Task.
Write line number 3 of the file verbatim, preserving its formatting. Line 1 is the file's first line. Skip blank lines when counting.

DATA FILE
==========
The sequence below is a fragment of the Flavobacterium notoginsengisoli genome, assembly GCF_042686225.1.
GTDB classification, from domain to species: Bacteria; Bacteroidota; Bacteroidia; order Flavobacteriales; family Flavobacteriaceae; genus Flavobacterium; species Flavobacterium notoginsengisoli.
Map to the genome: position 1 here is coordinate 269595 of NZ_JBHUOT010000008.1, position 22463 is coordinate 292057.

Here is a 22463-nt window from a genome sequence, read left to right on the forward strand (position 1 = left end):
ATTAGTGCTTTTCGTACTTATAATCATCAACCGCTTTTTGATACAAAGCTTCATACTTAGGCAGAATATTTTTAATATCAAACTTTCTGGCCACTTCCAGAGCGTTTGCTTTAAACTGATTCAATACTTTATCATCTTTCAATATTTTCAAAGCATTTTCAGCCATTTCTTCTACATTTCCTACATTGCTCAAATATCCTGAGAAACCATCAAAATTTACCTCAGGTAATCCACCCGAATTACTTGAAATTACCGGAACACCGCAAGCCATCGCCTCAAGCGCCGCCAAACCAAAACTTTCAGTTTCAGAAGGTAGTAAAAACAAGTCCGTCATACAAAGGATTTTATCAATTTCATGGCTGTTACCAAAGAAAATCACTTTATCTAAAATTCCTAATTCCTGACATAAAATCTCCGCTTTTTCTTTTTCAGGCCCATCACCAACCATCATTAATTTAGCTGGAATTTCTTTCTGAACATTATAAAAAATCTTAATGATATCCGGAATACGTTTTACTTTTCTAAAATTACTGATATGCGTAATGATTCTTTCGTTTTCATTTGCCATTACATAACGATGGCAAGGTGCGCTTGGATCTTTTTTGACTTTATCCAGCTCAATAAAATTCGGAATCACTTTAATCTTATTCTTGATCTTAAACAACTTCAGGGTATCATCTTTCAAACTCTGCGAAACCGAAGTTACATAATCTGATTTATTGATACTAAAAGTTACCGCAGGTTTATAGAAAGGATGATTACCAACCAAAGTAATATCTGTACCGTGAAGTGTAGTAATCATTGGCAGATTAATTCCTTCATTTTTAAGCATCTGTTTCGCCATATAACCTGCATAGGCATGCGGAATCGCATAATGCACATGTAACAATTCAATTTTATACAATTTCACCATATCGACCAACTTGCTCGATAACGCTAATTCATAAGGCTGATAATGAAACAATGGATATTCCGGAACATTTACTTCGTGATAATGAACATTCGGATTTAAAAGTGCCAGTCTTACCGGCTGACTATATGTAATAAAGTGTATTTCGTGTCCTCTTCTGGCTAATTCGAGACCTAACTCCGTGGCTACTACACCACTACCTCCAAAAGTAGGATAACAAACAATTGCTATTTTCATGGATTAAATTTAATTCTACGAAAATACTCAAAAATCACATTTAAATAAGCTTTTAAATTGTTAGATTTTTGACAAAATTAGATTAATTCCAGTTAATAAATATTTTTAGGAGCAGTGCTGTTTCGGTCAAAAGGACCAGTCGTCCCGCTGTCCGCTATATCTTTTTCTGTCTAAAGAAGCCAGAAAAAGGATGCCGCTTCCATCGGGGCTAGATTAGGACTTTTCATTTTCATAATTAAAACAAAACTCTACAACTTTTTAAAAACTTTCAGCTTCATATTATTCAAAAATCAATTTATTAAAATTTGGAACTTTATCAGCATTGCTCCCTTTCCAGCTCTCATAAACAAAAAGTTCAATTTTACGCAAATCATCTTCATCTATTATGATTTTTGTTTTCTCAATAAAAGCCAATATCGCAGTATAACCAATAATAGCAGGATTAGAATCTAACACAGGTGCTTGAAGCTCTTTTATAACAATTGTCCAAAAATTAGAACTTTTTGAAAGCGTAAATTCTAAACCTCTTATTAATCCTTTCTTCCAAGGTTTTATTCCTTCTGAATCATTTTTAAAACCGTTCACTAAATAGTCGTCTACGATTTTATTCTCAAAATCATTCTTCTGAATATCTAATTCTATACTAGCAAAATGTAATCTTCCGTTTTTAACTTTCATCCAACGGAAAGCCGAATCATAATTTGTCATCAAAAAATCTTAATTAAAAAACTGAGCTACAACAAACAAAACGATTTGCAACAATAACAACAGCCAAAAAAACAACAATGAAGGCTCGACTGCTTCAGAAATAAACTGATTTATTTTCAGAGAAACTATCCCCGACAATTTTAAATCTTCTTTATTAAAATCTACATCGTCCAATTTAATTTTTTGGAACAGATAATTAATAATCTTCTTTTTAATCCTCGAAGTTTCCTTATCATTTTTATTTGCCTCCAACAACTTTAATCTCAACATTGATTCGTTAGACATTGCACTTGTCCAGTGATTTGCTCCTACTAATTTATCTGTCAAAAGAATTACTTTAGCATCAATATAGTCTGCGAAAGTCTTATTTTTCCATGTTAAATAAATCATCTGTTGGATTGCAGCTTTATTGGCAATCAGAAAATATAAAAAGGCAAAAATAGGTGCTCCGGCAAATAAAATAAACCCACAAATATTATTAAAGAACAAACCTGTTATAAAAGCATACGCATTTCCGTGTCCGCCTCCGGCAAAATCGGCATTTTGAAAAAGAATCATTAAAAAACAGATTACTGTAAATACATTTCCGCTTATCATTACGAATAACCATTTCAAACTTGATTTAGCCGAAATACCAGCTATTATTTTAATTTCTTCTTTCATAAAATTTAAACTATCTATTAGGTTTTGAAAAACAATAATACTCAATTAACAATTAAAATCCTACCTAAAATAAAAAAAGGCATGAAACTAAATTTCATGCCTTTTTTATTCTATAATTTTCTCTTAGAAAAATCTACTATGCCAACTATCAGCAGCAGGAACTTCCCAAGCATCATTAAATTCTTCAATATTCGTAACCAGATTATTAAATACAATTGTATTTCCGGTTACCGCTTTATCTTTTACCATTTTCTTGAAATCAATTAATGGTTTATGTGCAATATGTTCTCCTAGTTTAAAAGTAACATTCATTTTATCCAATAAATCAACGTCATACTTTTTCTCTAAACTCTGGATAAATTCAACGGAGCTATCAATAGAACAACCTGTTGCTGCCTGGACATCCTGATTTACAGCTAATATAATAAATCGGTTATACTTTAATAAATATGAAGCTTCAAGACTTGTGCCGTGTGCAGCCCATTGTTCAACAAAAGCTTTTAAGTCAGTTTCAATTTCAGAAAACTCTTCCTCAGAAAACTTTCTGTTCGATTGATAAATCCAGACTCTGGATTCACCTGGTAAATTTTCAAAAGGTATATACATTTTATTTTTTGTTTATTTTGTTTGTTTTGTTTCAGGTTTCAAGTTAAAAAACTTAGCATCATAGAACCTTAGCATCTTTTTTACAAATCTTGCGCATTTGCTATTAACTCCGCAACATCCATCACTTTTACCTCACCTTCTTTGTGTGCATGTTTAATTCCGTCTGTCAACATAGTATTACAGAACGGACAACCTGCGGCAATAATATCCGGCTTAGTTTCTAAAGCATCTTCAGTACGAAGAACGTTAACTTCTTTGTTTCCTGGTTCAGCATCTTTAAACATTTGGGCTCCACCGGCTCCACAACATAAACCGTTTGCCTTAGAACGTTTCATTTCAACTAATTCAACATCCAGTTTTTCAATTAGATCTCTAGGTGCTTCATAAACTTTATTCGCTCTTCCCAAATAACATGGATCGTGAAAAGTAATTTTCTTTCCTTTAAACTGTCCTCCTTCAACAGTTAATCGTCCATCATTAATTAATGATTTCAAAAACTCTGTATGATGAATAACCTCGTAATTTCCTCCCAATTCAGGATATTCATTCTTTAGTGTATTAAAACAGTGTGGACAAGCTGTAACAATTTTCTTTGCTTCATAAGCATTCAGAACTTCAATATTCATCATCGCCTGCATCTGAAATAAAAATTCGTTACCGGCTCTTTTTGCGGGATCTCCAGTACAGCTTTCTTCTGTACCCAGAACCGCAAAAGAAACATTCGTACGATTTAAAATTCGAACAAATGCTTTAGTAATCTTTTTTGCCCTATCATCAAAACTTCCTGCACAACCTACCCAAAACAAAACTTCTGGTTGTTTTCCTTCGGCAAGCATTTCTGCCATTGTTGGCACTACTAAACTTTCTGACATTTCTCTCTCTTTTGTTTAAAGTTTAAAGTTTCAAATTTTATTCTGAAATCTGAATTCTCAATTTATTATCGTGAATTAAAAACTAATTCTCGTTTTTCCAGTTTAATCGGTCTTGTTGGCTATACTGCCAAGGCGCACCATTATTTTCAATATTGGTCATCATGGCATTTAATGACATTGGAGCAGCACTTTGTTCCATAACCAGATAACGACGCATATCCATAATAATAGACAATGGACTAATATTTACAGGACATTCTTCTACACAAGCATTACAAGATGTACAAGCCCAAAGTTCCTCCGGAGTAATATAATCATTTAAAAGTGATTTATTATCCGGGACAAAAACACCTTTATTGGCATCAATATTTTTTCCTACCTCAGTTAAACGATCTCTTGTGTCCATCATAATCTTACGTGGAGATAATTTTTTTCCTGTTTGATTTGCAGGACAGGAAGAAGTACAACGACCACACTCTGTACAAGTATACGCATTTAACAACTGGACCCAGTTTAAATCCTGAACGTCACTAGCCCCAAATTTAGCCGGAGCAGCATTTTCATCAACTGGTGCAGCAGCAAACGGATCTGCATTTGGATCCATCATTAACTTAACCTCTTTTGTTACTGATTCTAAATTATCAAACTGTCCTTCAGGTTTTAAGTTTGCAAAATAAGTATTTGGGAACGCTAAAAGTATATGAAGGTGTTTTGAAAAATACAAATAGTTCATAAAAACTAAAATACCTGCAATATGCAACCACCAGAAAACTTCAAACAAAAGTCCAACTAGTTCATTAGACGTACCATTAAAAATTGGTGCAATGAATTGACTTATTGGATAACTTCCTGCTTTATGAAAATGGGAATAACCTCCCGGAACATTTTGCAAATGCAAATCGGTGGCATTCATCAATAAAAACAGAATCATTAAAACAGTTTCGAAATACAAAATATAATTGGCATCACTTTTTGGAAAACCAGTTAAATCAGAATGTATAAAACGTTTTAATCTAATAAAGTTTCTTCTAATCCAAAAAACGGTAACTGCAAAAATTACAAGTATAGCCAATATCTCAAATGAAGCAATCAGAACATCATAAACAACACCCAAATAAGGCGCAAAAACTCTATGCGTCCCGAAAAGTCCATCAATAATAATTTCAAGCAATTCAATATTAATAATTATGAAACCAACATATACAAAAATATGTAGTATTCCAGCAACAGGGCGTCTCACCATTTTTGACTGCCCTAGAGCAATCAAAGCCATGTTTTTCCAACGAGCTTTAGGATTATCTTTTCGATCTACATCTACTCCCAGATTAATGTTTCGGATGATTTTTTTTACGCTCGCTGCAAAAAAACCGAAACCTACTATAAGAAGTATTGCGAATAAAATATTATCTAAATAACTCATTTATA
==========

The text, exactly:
Map to the genome: position 1 here is coordinate 269595 of NZ_JBHUOT010000008.1, position 22463 is coordinate 292057.